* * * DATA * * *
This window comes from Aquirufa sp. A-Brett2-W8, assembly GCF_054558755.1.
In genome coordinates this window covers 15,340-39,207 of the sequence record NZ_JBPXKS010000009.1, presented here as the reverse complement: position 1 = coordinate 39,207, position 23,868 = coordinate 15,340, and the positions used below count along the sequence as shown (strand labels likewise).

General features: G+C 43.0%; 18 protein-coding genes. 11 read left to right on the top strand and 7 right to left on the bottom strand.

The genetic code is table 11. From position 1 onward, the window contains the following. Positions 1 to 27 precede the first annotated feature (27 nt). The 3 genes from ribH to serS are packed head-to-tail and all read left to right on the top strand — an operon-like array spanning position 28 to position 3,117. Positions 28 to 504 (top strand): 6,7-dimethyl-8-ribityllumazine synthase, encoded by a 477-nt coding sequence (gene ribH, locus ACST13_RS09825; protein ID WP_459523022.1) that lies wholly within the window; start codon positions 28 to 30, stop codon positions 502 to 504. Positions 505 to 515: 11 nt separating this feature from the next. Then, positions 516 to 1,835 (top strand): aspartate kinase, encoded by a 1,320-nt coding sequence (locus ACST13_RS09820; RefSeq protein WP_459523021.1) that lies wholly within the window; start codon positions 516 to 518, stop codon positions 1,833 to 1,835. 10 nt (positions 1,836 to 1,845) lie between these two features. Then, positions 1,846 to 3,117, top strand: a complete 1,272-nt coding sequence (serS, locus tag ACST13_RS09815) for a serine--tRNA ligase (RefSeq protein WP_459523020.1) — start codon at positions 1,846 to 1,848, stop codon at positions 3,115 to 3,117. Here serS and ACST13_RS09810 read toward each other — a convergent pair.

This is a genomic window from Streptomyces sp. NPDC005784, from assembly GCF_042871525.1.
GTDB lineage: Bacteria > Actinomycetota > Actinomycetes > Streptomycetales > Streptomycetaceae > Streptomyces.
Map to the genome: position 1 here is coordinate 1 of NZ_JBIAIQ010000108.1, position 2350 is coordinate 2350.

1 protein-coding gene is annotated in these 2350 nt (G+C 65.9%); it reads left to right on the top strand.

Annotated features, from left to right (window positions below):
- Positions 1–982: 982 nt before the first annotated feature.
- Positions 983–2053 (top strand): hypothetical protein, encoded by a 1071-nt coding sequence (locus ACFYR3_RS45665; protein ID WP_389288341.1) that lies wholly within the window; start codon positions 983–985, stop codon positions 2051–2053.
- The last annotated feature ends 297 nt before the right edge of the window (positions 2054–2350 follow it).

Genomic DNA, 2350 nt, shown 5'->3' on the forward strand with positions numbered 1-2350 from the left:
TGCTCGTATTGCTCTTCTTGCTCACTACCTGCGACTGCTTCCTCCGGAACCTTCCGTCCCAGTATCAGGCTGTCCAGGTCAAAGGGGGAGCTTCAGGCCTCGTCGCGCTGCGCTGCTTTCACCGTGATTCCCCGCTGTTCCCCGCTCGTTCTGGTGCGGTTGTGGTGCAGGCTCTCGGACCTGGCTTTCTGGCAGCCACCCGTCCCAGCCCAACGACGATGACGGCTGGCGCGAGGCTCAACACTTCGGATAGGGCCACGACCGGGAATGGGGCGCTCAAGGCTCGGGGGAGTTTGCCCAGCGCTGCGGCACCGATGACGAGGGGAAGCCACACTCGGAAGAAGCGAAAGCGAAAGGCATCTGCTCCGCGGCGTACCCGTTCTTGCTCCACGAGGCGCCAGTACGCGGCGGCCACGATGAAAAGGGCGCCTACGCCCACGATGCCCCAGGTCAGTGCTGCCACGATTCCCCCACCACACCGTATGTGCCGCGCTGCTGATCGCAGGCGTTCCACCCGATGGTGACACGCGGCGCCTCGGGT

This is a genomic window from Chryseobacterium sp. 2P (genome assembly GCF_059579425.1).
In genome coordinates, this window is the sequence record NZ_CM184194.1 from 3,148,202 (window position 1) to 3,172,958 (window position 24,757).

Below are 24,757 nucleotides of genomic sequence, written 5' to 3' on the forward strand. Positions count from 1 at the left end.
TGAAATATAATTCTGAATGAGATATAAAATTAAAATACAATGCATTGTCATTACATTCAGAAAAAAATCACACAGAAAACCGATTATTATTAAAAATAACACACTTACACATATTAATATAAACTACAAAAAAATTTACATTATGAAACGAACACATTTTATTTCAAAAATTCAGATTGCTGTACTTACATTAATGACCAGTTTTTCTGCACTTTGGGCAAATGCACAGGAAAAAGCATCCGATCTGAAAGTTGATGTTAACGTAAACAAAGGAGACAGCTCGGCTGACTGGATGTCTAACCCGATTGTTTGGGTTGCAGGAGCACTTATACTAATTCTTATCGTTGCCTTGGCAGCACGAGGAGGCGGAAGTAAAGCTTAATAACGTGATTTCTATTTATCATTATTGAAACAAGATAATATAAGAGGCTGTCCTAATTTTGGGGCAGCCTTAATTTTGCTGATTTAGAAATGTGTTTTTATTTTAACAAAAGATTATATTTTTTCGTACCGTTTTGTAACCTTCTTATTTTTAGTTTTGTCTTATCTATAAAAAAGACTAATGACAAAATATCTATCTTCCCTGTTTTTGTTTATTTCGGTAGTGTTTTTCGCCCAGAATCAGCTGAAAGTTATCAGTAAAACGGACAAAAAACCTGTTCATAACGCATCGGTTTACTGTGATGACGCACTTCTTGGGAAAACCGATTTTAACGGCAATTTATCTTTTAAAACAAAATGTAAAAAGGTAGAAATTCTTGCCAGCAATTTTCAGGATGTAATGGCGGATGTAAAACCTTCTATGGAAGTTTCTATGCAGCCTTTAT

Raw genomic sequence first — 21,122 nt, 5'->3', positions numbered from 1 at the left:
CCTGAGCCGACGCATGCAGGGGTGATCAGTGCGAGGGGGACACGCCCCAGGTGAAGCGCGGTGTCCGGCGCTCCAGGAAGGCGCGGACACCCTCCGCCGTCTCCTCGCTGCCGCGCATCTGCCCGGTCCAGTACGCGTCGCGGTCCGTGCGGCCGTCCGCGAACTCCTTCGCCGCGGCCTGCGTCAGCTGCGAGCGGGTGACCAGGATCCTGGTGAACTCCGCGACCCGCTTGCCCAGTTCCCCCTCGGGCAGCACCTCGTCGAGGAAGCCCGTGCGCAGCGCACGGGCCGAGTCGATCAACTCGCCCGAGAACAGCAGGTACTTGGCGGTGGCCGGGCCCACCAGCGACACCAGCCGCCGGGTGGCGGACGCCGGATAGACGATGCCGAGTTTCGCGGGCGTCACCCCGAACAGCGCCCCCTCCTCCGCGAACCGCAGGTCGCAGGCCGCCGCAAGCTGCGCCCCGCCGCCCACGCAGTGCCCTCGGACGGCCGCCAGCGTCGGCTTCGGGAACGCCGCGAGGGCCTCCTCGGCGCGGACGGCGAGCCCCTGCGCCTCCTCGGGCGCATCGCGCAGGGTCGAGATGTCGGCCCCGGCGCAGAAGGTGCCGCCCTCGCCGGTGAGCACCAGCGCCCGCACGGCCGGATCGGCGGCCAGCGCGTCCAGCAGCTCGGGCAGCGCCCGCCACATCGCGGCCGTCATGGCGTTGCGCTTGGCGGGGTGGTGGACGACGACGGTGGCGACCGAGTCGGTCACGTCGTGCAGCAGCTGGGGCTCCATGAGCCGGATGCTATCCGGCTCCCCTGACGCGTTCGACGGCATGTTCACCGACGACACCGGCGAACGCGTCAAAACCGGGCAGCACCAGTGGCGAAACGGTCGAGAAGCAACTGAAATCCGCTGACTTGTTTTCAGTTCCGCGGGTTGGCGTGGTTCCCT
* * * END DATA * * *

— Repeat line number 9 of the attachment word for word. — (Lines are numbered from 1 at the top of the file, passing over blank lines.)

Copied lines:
Annotated features, from left to right (window positions below):